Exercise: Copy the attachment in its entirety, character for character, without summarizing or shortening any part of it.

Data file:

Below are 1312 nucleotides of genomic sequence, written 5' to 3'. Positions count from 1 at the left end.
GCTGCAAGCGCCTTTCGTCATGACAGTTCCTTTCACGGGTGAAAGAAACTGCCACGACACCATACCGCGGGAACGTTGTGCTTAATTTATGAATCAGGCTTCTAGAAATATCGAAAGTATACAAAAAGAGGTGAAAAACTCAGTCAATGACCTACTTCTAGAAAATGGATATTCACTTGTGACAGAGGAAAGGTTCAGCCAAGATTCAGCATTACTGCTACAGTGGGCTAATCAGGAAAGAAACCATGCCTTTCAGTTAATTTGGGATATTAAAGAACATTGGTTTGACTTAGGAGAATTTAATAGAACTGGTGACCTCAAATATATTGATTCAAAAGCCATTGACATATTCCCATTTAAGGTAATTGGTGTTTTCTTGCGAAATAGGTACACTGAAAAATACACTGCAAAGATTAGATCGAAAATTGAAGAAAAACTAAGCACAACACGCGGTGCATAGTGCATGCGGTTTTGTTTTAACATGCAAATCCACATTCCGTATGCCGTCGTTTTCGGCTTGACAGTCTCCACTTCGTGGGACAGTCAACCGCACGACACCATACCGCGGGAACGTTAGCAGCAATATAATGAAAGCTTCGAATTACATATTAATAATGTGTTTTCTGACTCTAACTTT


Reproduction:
Below are 1312 nucleotides of genomic sequence, written 5' to 3'. Positions count from 1 at the left end.
GCTGCAAGCGCCTTTCGTCATGACAGTTCCTTTCACGGGTGAAAGAAACTGCCACGACACCATACCGCGGGAACGTTGTGCTTAATTTATGAATCAGGCTTCTAGAAATATCGAAAGTATACAAAAAGAGGTGAAAAACTCAGTCAATGACCTACTTCTAGAAAATGGATATTCACTTGTGACAGAGGAAAGGTTCAGCCAAGATTCAGCATTACTGCTACAGTGGGCTAATCAGGAAAGAAACCATGCCTTTCAGTTAATTTGGGATATTAAAGAACATTGGTTTGACTTAGGAGAATTTAATAGAACTGGTGACCTCAAATATATTGATTCAAAAGCCATTGACATATTCCCATTTAAGGTAATTGGTGTTTTCTTGCGAAATAGGTACACTGAAAAATACACTGCAAAGATTAGATCGAAAATTGAAGAAAAACTAAGCACAACACGCGGTGCATAGTGCATGCGGTTTTGTTTTAACATGCAAATCCACATTCCGTATGCCGTCGTTTTCGGCTTGACAGTCTCCACTTCGTGGGACAGTCAACCGCACGACACCATACCGCGGGAACGTTAGCAGCAATATAATGAAAGCTTCGAATTACATATTAATAATGTGTTTTCTGACTCTAACTTT